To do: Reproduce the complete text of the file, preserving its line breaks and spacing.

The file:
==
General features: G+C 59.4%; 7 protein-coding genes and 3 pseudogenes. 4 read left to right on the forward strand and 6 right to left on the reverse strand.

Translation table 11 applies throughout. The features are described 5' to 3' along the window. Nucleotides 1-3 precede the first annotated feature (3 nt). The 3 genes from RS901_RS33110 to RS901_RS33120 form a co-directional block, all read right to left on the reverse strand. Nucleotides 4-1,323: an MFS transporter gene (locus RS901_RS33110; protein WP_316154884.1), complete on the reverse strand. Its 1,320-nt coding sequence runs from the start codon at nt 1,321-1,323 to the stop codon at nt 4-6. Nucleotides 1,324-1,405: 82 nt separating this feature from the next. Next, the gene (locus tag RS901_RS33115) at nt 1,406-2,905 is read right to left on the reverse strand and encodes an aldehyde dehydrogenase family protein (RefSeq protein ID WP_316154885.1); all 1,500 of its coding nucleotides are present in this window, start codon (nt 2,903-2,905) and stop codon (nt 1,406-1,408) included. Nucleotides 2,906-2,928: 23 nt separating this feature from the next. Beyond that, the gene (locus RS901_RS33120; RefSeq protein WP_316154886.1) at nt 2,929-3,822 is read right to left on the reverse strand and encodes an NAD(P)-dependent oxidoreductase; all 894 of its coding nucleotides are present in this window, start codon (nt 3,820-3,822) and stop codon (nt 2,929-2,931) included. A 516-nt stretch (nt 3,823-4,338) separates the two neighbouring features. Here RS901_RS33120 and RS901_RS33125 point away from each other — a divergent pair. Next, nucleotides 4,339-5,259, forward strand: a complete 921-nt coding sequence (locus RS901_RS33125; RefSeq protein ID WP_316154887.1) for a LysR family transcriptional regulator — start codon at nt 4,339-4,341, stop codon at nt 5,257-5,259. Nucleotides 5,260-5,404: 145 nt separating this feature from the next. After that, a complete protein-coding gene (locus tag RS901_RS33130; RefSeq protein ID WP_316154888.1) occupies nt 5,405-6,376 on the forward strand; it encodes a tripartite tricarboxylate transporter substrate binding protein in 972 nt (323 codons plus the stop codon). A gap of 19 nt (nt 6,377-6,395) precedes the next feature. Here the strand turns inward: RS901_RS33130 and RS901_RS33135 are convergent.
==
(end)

General features: G+C 59.4%; 7 protein-coding genes and 3 pseudogenes. 4 read left to right on the forward strand and 6 right to left on the reverse strand.

Translation table 11 applies throughout. The features are described 5' to 3' along the window. Nucleotides 1-3 precede the first annotated feature (3 nt). The 3 genes from RS901_RS33110 to RS901_RS33120 form a co-directional block, all read right to left on the reverse strand. Nucleotides 4-1,323: an MFS transporter gene (locus RS901_RS33110; protein WP_316154884.1), complete on the reverse strand. Its 1,320-nt coding sequence runs from the start codon at nt 1,321-1,323 to the stop codon at nt 4-6. Nucleotides 1,324-1,405: 82 nt separating this feature from the next. Next, the gene (locus tag RS901_RS33115) at nt 1,406-2,905 is read right to left on the reverse strand and encodes an aldehyde dehydrogenase family protein (RefSeq protein ID WP_316154885.1); all 1,500 of its coding nucleotides are present in this window, start codon (nt 2,903-2,905) and stop codon (nt 1,406-1,408) included. Nucleotides 2,906-2,928: 23 nt separating this feature from the next. Beyond that, the gene (locus RS901_RS33120; RefSeq protein WP_316154886.1) at nt 2,929-3,822 is read right to left on the reverse strand and encodes an NAD(P)-dependent oxidoreductase; all 894 of its coding nucleotides are present in this window, start codon (nt 3,820-3,822) and stop codon (nt 2,929-2,931) included. A 516-nt stretch (nt 3,823-4,338) separates the two neighbouring features. Here RS901_RS33120 and RS901_RS33125 point away from each other — a divergent pair. Next, nucleotides 4,339-5,259, forward strand: a complete 921-nt coding sequence (locus RS901_RS33125; RefSeq protein ID WP_316154887.1) for a LysR family transcriptional regulator — start codon at nt 4,339-4,341, stop codon at nt 5,257-5,259. Nucleotides 5,260-5,404: 145 nt separating this feature from the next. After that, a complete protein-coding gene (locus tag RS901_RS33130; RefSeq protein ID WP_316154888.1) occupies nt 5,405-6,376 on the forward strand; it encodes a tripartite tricarboxylate transporter substrate binding protein in 972 nt (323 codons plus the stop codon). A gap of 19 nt (nt 6,377-6,395) precedes the next feature. Here the strand turns inward: RS901_RS33130 and RS901_RS33135 are convergent.